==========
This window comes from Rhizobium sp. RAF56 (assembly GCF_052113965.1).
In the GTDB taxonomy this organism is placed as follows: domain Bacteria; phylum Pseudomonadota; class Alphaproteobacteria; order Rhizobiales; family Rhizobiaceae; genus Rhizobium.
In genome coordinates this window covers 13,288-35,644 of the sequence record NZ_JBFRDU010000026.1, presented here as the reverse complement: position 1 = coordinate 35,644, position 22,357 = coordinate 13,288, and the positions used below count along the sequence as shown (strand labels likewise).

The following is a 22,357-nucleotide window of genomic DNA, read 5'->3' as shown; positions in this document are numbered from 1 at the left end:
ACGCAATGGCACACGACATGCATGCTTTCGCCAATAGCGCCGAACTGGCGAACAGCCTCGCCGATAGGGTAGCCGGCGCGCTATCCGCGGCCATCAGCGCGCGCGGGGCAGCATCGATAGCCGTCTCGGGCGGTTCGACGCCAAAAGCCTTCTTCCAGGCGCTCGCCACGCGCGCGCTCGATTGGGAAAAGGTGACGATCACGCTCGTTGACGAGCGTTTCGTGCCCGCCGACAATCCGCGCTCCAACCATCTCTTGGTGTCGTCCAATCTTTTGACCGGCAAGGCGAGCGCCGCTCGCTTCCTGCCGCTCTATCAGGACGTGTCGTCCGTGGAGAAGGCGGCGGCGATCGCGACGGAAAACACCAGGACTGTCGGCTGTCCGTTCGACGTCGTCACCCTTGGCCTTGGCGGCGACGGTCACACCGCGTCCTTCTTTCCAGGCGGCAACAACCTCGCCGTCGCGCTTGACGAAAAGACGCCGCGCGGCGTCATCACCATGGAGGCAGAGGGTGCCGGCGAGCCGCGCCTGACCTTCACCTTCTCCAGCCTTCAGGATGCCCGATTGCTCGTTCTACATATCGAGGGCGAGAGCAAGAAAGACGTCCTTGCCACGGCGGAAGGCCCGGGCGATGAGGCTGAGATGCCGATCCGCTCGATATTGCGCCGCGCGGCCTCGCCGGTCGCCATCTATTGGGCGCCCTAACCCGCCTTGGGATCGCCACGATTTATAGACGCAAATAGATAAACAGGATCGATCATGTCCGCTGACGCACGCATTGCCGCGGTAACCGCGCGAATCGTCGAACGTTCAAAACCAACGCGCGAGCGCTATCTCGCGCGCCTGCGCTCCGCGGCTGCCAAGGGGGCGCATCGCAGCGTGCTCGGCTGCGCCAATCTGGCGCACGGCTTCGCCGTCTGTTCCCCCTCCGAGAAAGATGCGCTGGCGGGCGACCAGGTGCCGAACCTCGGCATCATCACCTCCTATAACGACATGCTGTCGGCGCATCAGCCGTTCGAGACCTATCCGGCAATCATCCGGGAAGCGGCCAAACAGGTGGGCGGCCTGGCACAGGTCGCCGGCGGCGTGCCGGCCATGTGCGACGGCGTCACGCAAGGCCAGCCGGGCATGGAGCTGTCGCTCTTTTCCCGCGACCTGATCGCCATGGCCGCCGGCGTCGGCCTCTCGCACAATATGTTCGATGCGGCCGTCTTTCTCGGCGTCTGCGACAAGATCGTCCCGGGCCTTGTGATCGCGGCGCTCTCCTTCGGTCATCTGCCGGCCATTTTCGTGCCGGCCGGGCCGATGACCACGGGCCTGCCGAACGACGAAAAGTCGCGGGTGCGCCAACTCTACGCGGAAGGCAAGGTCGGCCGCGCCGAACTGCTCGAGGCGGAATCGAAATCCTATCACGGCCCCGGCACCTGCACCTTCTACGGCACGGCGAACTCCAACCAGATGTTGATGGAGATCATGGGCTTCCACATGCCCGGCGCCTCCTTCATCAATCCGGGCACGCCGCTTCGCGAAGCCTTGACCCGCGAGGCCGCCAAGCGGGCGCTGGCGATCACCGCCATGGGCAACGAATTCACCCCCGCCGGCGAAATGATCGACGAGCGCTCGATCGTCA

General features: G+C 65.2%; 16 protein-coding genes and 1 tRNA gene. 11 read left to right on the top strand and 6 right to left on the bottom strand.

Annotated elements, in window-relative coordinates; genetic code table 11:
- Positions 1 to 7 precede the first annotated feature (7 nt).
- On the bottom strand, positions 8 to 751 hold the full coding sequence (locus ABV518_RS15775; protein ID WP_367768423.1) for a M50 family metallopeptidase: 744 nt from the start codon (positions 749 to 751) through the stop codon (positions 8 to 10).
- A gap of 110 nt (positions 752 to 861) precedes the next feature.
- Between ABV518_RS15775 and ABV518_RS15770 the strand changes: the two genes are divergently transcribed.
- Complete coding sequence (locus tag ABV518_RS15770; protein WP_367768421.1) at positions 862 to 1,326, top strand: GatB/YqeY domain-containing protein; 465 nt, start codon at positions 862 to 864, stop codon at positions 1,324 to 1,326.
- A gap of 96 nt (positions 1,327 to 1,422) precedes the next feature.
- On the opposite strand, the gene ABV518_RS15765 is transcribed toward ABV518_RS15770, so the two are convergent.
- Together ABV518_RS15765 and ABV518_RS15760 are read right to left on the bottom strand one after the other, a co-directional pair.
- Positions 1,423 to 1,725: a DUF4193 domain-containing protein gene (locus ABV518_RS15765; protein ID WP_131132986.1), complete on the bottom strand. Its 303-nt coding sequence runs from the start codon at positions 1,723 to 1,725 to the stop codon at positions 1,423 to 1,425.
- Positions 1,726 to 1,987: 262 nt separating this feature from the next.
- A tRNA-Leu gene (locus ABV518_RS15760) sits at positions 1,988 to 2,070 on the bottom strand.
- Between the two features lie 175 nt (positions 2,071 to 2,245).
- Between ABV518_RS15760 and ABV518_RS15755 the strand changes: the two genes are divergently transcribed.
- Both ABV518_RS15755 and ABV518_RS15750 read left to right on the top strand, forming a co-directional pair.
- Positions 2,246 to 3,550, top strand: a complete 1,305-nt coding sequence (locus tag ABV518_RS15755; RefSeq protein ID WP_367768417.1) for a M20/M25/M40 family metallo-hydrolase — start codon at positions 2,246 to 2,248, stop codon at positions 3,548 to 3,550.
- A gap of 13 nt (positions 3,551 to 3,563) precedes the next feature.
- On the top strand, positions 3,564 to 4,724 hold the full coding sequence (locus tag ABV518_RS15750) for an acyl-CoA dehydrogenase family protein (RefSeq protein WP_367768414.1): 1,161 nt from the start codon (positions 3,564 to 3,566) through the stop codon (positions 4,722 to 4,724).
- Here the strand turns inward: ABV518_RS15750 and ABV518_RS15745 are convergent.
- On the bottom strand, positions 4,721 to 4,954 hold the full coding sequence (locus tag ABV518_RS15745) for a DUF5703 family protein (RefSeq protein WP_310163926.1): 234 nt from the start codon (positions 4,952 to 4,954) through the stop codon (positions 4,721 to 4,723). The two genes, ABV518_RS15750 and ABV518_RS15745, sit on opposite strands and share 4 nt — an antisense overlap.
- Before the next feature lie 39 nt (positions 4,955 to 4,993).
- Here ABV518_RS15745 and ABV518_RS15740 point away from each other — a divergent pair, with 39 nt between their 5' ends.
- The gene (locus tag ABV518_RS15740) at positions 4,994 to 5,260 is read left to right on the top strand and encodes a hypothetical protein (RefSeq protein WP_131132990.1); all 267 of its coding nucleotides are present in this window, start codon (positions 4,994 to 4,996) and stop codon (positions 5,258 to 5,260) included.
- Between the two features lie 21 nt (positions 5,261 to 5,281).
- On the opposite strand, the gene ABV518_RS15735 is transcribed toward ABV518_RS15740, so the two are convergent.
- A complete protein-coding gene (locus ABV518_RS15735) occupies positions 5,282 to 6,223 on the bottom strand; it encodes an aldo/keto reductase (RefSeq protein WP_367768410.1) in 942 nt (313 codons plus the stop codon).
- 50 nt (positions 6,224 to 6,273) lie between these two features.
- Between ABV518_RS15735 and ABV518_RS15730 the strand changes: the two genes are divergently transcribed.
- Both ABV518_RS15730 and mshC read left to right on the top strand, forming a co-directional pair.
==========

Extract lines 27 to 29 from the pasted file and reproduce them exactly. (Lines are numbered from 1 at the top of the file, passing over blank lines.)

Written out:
- Before the next feature lie 39 nt (positions 4,955 to 4,993).
- Here ABV518_RS15745 and ABV518_RS15740 point away from each other — a divergent pair, with 39 nt between their 5' ends.
- The gene (locus tag ABV518_RS15740) at positions 4,994 to 5,260 is read left to right on the top strand and encodes a hypothetical protein (RefSeq protein WP_131132990.1); all 267 of its coding nucleotides are present in this window, start codon (positions 4,994 to 4,996) and stop codon (positions 5,258 to 5,260) included.